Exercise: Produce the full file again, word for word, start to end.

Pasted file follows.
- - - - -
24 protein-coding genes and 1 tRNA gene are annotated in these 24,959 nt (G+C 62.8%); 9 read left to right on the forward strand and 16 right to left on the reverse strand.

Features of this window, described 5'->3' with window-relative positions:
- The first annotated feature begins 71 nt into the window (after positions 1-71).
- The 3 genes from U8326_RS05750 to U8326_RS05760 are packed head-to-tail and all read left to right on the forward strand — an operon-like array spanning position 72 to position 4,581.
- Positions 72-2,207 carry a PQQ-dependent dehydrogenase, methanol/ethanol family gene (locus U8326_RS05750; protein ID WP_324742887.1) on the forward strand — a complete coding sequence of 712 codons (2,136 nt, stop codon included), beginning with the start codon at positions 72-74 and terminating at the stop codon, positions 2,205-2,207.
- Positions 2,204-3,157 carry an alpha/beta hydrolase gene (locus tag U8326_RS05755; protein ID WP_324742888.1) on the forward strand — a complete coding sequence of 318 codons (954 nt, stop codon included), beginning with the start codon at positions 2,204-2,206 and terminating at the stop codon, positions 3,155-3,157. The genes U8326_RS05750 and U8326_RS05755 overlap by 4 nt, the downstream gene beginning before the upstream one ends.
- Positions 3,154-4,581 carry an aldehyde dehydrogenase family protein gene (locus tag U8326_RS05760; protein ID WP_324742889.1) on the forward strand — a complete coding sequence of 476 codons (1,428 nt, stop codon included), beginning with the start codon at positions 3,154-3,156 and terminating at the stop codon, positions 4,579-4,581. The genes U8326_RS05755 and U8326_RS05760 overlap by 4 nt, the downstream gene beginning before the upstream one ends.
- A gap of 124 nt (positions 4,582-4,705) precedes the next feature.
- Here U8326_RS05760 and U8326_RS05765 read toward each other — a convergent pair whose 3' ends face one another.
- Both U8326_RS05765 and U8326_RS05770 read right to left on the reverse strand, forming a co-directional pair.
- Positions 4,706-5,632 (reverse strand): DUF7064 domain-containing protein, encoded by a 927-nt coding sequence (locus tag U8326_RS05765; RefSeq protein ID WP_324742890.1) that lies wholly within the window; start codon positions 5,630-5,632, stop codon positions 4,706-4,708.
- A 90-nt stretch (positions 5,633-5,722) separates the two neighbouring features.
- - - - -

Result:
24 protein-coding genes and 1 tRNA gene are annotated in these 24,959 nt (G+C 62.8%); 9 read left to right on the forward strand and 16 right to left on the reverse strand.

Features of this window, described 5'->3' with window-relative positions:
- The first annotated feature begins 71 nt into the window (after positions 1-71).
- The 3 genes from U8326_RS05750 to U8326_RS05760 are packed head-to-tail and all read left to right on the forward strand — an operon-like array spanning position 72 to position 4,581.
- Positions 72-2,207 carry a PQQ-dependent dehydrogenase, methanol/ethanol family gene (locus U8326_RS05750; protein ID WP_324742887.1) on the forward strand — a complete coding sequence of 712 codons (2,136 nt, stop codon included), beginning with the start codon at positions 72-74 and terminating at the stop codon, positions 2,205-2,207.
- Positions 2,204-3,157 carry an alpha/beta hydrolase gene (locus tag U8326_RS05755; protein ID WP_324742888.1) on the forward strand — a complete coding sequence of 318 codons (954 nt, stop codon included), beginning with the start codon at positions 2,204-2,206 and terminating at the stop codon, positions 3,155-3,157. The genes U8326_RS05750 and U8326_RS05755 overlap by 4 nt, the downstream gene beginning before the upstream one ends.
- Positions 3,154-4,581 carry an aldehyde dehydrogenase family protein gene (locus tag U8326_RS05760; protein ID WP_324742889.1) on the forward strand — a complete coding sequence of 476 codons (1,428 nt, stop codon included), beginning with the start codon at positions 3,154-3,156 and terminating at the stop codon, positions 4,579-4,581. The genes U8326_RS05755 and U8326_RS05760 overlap by 4 nt, the downstream gene beginning before the upstream one ends.
- A gap of 124 nt (positions 4,582-4,705) precedes the next feature.
- Here U8326_RS05760 and U8326_RS05765 read toward each other — a convergent pair whose 3' ends face one another.
- Both U8326_RS05765 and U8326_RS05770 read right to left on the reverse strand, forming a co-directional pair.
- Positions 4,706-5,632 (reverse strand): DUF7064 domain-containing protein, encoded by a 927-nt coding sequence (locus tag U8326_RS05765; RefSeq protein ID WP_324742890.1) that lies wholly within the window; start codon positions 5,630-5,632, stop codon positions 4,706-4,708.
- A 90-nt stretch (positions 5,633-5,722) separates the two neighbouring features.